Yesterday, EEOC chair Charlotte Burrows posted a guidance document purporting to apply the Supreme Court’s decision in Bostock v. Clayton County. That decision redefined Title VII’s prohibition of discrimination because of sex to include sexual orientation and transgender status in certain contexts.
Burrows issued this guidance document unilaterally. She had to, because left-liberals are a minority among EEOC commissioners.
Keith Sonderling, one of the non-lefty commissioners, points out that the guidance document was issued in violation of the EEOC’s own regulations. It was issued without public input, without formal public deliberation among the Commissioners, and without a vote of the Commission.
The guidance goes beyond the holding in Bostock, presuming to create new law and policy by fiat rather than through the transparent process mandated by law. As Andrea Lucas, another of the non-lefty commissioners, explains:
The Supreme Court in Bostock addressed only the question of whether an employer who fires an individual for being homosexual or transgender has discriminated against that individual “because of such individual’s sex. . . .”
However, under the guise and cover of Bostock, the Chair purports to extend to private employers several (pre-Bostock) federal sector administrative decisions relating to dress codes, use of pronouns, and access to bathrooms, locker rooms, and showers—implying that compliance with Bostock requires nationwide acquiescence to the policies and interpretations in these decisions. This sleight of hand is inexplicable when juxtaposed with the Court’s decision in Bostock, including its express statements that its decision did not concern, much less resolve, some of these critical issues. . . .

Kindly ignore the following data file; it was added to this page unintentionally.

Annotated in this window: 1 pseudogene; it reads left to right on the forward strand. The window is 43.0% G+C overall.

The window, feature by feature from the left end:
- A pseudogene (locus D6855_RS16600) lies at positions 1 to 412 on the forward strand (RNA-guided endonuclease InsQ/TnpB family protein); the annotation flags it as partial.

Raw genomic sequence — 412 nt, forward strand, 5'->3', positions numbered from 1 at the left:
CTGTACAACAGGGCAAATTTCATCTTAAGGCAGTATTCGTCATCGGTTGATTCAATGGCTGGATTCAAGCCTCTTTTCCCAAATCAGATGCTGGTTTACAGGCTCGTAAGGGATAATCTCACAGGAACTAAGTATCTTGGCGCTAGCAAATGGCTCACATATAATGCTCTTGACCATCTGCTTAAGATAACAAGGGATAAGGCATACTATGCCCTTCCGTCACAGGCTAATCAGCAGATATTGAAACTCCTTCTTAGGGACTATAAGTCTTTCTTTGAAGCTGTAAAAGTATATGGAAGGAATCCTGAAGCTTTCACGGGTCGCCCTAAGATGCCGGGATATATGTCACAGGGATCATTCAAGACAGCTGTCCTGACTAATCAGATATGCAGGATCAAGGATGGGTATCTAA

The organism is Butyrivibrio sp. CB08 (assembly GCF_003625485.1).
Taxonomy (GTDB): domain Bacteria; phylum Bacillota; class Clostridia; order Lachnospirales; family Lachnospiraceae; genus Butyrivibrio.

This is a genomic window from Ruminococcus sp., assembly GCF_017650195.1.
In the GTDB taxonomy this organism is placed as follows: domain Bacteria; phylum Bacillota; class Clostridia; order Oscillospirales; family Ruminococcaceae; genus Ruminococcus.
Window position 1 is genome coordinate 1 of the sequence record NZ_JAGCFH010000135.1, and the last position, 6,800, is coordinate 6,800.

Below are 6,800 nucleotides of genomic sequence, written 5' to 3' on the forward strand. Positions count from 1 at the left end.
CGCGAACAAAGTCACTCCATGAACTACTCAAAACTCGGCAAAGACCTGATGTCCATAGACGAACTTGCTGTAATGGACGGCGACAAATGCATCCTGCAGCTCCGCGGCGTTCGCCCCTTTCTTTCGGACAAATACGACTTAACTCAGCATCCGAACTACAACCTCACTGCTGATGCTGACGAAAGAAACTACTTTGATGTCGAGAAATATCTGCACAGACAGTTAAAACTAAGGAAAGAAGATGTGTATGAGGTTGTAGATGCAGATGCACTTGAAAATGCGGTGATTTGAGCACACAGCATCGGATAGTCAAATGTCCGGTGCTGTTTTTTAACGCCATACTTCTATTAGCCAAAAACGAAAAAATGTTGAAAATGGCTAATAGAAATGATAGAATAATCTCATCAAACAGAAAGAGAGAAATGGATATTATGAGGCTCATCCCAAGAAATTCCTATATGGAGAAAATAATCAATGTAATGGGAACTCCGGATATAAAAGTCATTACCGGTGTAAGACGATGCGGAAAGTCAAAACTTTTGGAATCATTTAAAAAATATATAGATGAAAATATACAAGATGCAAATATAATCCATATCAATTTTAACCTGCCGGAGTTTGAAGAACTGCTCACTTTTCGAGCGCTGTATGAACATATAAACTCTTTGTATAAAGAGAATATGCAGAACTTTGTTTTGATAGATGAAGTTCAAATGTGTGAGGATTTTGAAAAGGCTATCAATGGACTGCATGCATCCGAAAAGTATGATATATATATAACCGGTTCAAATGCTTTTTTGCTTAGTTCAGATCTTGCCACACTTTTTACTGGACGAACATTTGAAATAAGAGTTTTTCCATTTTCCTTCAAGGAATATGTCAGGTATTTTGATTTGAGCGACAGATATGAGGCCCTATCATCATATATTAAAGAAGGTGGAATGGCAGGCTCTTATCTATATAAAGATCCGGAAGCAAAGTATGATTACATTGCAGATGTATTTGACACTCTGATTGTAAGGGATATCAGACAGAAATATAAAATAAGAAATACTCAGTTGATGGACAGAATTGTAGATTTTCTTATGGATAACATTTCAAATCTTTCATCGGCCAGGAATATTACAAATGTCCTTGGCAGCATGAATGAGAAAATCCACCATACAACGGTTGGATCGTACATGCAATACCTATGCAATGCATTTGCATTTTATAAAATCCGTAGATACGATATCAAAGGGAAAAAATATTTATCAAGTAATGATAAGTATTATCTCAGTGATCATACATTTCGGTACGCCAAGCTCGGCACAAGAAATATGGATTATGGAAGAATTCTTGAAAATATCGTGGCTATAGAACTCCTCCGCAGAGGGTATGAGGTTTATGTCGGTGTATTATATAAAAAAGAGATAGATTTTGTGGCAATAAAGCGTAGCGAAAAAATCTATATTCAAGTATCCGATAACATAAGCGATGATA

Chief among [Burrows’] mistakes is the idea that Bostock ruled on the amorphous, infinitely multiplying concept of gender identity. It didn’t.
Bostock presumed sex is binary and biological and said employee-dismissal prohibitions in Title VII applied to “transgender status,” meaning a person who identifies as the opposite of one’s biological sex of either male or female. Bostock made no mention of the many gender identities now in vogue including genderfluid, agender, genderq***r, two-spirit, third gender, or any other purported combination of male and female, or lack thereof.
The decision certainly did not hold that failure to use a person’s preferred pronouns (such as hir, zie, or they) constitutes harassment, but the guidance acts as if it did.
Perhaps most troubling, as Commissioner Lucas points out, the guidance seeks to prohibit employers from having dress codes, and shared bathroom, locker, and shower policies based on biological sex (what the guidance calls sex “assigned” at birth) as opposed to subjective gender identity. The guidance takes the startlingly unscientific proposition that a person’s sex is ultimately what a person declares it to be, regardless of DNA, birth certificates, or presence or absence of reproductive organs. If employers and employees fail to conform to this new edict, they now risk the EEOC’s wrath.
The new guidance document won’t have any influence on courts. Any judge who “follows” a guidance document like this one, produced in violation of the Commission’s regs, would have ruled in favor of the radical LGBT agenda on his or her own, without need for the EEOC’s guidance.
However, the document may induce some employers to take measures they otherwise wouldn’t have to avoid litigation. I would note, though, that many employers — governmental and corporate — are sufficiently “woke” to take such measures without the encouragement of the EEOC chair.
For me, the question is whether sane employers will be cowed by the EEOC chair’s guidance. I imagine some will be, but some won’t.
Thus, the issues addressed in the guidance are likely to end up in court before long. Once there, as I said, the guidance document will be meaningless.